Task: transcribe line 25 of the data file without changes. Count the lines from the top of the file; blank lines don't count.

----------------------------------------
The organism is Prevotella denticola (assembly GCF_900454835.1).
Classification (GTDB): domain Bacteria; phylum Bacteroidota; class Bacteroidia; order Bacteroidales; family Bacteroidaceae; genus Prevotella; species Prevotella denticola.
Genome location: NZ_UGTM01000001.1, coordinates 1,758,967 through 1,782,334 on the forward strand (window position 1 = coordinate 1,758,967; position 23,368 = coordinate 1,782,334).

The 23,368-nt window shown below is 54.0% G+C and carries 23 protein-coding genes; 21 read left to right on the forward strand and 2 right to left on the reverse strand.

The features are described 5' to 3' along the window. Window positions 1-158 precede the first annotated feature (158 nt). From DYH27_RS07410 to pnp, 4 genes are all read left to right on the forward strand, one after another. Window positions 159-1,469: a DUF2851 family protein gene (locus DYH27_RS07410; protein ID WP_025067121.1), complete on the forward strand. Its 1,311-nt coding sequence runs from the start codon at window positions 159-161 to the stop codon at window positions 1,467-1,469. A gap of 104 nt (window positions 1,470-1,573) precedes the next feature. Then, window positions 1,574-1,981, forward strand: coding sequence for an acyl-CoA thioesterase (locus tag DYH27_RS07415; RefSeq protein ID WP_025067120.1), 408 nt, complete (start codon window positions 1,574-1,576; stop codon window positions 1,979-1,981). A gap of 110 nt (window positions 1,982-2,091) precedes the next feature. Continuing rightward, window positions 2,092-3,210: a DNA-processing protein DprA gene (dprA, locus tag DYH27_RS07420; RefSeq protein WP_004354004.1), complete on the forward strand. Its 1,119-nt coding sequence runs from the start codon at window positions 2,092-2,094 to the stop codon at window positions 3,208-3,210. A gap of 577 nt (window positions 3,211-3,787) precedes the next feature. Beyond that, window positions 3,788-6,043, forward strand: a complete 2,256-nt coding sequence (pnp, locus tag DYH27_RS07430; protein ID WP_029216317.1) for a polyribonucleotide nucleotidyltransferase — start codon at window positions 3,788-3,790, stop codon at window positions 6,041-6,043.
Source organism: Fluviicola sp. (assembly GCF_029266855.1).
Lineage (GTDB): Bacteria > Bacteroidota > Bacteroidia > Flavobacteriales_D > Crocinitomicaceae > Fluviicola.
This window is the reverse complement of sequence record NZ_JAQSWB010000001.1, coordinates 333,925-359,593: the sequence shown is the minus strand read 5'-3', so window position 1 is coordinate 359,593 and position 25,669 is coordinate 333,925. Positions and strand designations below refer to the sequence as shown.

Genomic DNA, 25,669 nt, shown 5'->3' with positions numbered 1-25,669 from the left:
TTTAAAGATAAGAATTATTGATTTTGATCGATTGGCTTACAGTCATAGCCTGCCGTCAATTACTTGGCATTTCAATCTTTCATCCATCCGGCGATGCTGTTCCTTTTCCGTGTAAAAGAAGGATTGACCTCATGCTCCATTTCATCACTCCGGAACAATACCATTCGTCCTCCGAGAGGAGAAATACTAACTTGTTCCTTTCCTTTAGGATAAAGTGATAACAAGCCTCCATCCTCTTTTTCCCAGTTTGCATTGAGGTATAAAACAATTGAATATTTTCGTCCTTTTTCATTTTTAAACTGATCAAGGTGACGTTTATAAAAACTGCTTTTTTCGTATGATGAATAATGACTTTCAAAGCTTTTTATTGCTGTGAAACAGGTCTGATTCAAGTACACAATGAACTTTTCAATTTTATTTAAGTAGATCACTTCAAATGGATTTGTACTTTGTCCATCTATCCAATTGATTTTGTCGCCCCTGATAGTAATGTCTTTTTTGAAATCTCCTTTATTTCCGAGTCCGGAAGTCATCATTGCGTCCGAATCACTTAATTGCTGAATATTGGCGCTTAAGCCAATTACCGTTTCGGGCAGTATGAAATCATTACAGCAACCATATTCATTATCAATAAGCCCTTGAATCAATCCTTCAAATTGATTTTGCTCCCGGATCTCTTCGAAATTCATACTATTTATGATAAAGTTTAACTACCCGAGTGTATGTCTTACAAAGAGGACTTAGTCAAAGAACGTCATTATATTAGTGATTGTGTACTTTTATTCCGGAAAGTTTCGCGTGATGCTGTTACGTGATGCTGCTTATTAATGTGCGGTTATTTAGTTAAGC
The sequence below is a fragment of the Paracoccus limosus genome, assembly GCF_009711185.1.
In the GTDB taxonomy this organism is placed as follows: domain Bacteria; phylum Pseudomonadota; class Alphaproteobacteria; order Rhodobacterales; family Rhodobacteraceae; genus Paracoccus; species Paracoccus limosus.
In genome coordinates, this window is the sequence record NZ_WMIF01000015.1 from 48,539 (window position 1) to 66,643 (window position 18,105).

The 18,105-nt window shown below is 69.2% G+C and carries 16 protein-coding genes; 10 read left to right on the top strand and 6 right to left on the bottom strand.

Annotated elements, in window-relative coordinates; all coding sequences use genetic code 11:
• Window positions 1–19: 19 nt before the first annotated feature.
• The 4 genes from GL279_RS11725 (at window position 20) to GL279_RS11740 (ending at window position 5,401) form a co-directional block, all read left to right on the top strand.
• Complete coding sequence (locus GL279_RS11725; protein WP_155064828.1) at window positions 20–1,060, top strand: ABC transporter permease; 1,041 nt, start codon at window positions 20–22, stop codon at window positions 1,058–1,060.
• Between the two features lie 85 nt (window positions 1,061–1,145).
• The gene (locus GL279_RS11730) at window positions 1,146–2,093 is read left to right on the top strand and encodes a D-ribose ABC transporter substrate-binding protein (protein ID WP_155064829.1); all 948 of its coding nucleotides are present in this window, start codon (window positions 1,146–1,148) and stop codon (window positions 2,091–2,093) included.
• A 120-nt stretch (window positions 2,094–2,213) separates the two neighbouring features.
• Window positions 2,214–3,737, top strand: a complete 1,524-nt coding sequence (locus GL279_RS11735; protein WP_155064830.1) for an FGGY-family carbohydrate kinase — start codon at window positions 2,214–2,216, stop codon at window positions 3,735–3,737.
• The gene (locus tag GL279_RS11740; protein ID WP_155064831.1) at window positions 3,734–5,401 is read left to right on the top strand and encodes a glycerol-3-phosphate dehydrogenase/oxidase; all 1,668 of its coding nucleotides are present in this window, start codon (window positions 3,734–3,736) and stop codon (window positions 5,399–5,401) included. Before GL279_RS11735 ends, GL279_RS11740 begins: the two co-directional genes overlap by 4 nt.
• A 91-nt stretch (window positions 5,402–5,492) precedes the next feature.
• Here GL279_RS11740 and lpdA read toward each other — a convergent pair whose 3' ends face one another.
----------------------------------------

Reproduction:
• Here GL279_RS11740 and lpdA read toward each other — a convergent pair whose 3' ends face one another.